Oh, Laurie, you just don't do irony, do you?

Laurie Penny has a right not to suffer an extreme level of abuse that breaks the law. But when she makes a career of provocation, she has to accept that abuse comes with the territory

Stalin? Mao? No, that's just Laurie Penny
Jonathan Bracey Gibbon
On 2 February 2012 15:44

Laurie Penny is being supported over what is perceived as an unacceptable level of abuse on twitter. This is not news of course, she has recently been defended against varying degrees of abuse from trolls at the New Statesman and The Guardian, and just about everywhere it would seem.

Only this week Yahoo hack, Brian Whelan sought to out a student who lost his rag with the provocative Ms Penny in a manner that was deemed unacceptable by, well, some people. Here’s what he said:

I consider myself to be a gentleman, a real man hardwired genetically to protect and sacrifice for the opposite sex. However, I genuinely believe I could strangle this woman to death without even a slight twitch of mercy. I’d just calmly smile as her life slowly leaves her body which turns blue beneath me. Back in five minutes, just need a quick wanna [sic]

The blog Anna Racoon duly defended Penny further with legal rigour also deeming the student's tweet beyond the pale and the law quoting the 1997 Protection from Harassment Act. The miscreant was summarily hunted down, exposed, threatened and duly apologised.

In the context of some of the stuff of which Ms. Penny has apparently been on the receiving end, this is pretty lame. But in the context of the cauldron that is twitter you see far worse tweets by their thousands, usually on Thursday night around 10.30-11.30 aimed at #c***ontheright, or something equally charming, on BBC's Question Time. Put Katie Hopkins on QT and the leftist invective moves so fast, Tweetdeck resembles an on-screen waterfall. This, by and large, is Laurie's online Tory-hating constituency.

At risk of being left castrated by the sisterhood in a quiet wood somewhere in the Home Counties, I'm not alone in suggesting Ms P develops a hide to complement her spleen.

Demonstrably illegal harassment is one thing, but does she really need chivalrous hacks to put the frighteners on a student who's had one snakebite too many? There's something distinctly hypocritical here. And it comes from Laurie herself and her turn-it-up-to-11 modus operandi.

Almost out of nowhere, Laurie Penny has ploughed a blistering furrow of activist polemic, evolving into a forceful standard bearer for the age of ignorance-driven angst. In the past few years one could be forgiven for thinking she not only provides PR for Protests-R-Us, but runs the whole franchise. If you're angry enough, you're old enough.

Acquiring vast amounts of Air Miles and generating a carbon footprint the size of Australia, Laurie criss-crosses the globe like a teenage Vanessa Redgrave on an extended gap year, searching out pockets of protest wherever they may be found. iPhone in one hand and shiny NUJ card in the other, she acts like an activist Bat-child, answering the call from her cave of solidarity.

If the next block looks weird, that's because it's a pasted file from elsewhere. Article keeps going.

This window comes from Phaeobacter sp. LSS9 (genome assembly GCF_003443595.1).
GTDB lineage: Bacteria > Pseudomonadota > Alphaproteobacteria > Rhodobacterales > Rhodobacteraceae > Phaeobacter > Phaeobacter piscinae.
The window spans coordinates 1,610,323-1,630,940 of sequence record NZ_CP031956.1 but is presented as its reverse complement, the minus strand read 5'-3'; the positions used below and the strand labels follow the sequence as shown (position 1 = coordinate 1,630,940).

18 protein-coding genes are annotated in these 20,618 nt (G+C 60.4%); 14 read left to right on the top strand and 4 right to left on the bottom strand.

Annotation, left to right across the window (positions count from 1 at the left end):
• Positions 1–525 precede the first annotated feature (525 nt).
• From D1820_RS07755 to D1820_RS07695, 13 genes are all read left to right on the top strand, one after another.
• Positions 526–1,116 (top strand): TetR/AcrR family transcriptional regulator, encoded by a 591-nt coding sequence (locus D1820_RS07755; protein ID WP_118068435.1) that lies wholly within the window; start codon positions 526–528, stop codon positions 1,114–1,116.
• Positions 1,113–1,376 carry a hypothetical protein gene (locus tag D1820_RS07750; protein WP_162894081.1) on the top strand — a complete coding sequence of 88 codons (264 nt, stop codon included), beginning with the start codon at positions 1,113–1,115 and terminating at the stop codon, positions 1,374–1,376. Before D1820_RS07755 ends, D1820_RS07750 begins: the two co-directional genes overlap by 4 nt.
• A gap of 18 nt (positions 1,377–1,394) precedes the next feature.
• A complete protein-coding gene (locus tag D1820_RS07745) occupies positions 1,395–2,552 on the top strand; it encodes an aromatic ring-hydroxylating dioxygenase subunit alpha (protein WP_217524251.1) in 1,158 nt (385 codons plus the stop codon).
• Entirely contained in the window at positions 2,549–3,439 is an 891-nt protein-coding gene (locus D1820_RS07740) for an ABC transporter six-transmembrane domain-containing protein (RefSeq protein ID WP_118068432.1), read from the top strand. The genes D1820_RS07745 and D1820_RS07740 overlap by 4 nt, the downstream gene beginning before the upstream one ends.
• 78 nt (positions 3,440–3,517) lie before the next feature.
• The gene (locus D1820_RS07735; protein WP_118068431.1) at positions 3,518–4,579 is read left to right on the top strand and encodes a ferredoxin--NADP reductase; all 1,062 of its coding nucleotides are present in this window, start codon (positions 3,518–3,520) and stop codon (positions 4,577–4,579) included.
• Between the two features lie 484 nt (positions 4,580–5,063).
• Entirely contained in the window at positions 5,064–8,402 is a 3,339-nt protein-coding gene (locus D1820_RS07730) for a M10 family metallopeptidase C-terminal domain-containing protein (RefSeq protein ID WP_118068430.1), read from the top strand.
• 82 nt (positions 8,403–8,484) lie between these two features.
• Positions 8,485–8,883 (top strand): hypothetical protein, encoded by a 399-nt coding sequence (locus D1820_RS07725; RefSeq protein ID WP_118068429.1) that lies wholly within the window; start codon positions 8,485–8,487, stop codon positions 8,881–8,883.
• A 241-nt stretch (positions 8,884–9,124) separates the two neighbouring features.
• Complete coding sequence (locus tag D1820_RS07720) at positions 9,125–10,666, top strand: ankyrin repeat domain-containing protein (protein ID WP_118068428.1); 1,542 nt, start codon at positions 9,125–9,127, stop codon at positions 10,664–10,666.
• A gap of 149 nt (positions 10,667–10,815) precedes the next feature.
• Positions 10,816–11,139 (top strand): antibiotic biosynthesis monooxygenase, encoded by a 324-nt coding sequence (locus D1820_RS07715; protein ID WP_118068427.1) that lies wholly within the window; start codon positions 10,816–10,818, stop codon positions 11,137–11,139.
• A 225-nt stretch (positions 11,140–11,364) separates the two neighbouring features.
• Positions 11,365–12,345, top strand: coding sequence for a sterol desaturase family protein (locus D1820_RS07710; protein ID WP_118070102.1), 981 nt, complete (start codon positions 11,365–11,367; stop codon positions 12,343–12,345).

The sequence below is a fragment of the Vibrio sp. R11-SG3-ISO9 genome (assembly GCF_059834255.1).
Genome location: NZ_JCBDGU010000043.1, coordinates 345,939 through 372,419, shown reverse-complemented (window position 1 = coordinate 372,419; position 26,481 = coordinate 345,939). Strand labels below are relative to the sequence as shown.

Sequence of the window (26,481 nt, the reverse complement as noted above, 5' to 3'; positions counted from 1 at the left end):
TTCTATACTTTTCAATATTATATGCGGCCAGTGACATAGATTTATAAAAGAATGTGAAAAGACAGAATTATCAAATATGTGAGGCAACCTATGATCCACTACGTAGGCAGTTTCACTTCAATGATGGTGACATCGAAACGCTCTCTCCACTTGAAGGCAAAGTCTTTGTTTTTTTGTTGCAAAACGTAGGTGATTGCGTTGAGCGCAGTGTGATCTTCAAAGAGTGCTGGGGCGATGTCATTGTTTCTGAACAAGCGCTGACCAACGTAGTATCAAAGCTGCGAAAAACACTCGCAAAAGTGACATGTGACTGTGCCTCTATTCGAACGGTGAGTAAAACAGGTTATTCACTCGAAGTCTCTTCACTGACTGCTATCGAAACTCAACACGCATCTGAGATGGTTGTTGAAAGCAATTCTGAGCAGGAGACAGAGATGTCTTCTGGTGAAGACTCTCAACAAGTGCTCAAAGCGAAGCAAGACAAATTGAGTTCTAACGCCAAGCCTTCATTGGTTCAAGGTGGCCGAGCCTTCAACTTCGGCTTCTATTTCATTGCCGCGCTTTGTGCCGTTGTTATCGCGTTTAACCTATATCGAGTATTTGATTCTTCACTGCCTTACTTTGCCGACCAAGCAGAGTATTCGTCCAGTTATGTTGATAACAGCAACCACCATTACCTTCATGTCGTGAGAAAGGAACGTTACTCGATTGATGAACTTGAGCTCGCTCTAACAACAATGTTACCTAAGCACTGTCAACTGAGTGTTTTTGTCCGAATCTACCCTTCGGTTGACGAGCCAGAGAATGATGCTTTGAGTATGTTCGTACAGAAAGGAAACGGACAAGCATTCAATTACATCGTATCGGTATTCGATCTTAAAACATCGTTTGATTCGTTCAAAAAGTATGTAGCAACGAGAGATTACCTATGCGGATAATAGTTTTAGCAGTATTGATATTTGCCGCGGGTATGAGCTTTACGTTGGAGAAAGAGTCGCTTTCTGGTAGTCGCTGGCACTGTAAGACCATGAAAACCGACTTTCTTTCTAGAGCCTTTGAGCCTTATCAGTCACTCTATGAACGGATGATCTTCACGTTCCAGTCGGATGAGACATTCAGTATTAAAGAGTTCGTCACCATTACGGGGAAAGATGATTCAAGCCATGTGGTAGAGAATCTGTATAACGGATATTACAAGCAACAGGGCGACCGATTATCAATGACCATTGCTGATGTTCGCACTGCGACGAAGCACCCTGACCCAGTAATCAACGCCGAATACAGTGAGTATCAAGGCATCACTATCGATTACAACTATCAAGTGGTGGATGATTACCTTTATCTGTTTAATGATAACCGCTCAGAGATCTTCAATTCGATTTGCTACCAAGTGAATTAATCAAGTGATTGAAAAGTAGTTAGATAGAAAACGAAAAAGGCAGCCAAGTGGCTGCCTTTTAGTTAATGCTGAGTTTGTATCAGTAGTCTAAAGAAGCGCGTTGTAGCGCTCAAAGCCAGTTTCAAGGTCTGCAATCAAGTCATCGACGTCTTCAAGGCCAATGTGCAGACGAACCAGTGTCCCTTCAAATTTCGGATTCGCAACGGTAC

However, unlike one of her heroes, Christopher Hitchens, you won't find her exchanging common cause with say, the unions brutalised by Saddam Hussein. No, that's the wrong sort of solidarity. She tends to head for easier fare like the Occupy movement for whom she has morphed into a sort of Agent Provocateur in DMs and piercings. Once there she finds common cause with protestors under real fire in real dictatorships. But if a policeman farts in Oakland, you'll know about it. This may be a tad unfair, but it's all good hysterical stuff if you, like me, derive a perverse enjoyment listening to the blind indignation of the new breed of youthful Stalinist.

And, though she is nothing if not genuine in her convictions, unlike Hitchens, a career-defining lurch to the right and contrarianism seems decades away, and alas, unlikely.

But all power to her. Her attempts at provoking police brutality during pointless demos on both sides of the pond have produced moments of comedy as she tweets her exploits from the barricades as Citizen Smith meets Tank Girl and emerges as Pilger in stripey tights.

Indeed provocation is Laurie's stock in trade and no platform is safe from her agenda. Only last October she was invited by Intelligence Squared to take part in a debate sold as 'Baby Boomers Have Stolen The Family Silver'. Proposing the motion with her was Universities Minister, David Willetts MP, lest we forget, author of The Pinch: How the Baby Boomers Took Their Children's Future – And Why They Should Give It Back.

Doubtless the big brains at IQ2 thought it rather drôle to have Penny sharing a platform with a Tory MP. But did our Laurie conform to the niceties of the IQ2 debating protocol? Did she debate the house motion as expected by the paying audience? Not a bit of it.

When introduced by Chair, Jenni Russell - rather unfortunately, or intentionally, as the 'spokesman for the younger generation' - Laurie bounced up to the lectern, produced two sheets of crumpled A4 and within seconds tore into her own colleague as if Willets was Charles Manson on an exeat.

Two-brains rode the humiliation with barely concealed good nature, although who knows what his inner Manson might have been cooking up for the treacherous Ms Penny. Yes, it was a disgraceful piece of childish, opportunistic grandstanding which wrecked the format of the £25 a ticket debate. But then that was the point. Smashing the system. At The Royal Geographical Society.

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